CDS are ways to buy or sell insurance on the risk of debt defaults without needing to own the underlying bonds in the first place. It's a way of hedging your debts, if you like, without having to go through the often more complicated game of selling securities short (or selling borrowed paper). In essence, it allows you to take a bet on default without having to go to the trouble of owning the bonds you're insuring against.  Some critics, not unreasonably, would view this as the epitome of the casino capitalism that has elicited so much public outrage over the past three years . The fear is this market has become the tail wagging the dog.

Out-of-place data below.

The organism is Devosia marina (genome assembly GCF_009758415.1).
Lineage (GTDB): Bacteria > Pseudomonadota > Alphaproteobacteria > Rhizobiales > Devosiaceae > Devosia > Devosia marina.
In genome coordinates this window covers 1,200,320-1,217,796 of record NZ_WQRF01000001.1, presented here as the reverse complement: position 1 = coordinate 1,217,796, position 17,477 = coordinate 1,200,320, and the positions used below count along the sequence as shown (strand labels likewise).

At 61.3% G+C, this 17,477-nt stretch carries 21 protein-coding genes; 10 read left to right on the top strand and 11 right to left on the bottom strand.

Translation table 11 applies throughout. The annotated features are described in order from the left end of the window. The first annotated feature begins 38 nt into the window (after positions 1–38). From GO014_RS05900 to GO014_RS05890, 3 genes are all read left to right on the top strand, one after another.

It’s the exit, stupid

Ghoul

Anyone wondering what ghoul is most haunting investors at the moment could see it clearly on Tuesday — it is the exit strategy from the past few years’ central bank liquidity-fest.

Germany came out with a quite positive business sentiment indicator, relief was still there that Greece had managed to sell some debt a day before, and Britain formally left recession – albeit in a limp kind of way.

But what was the main global market mover? It was China implementing a previously announced clampdown on lending.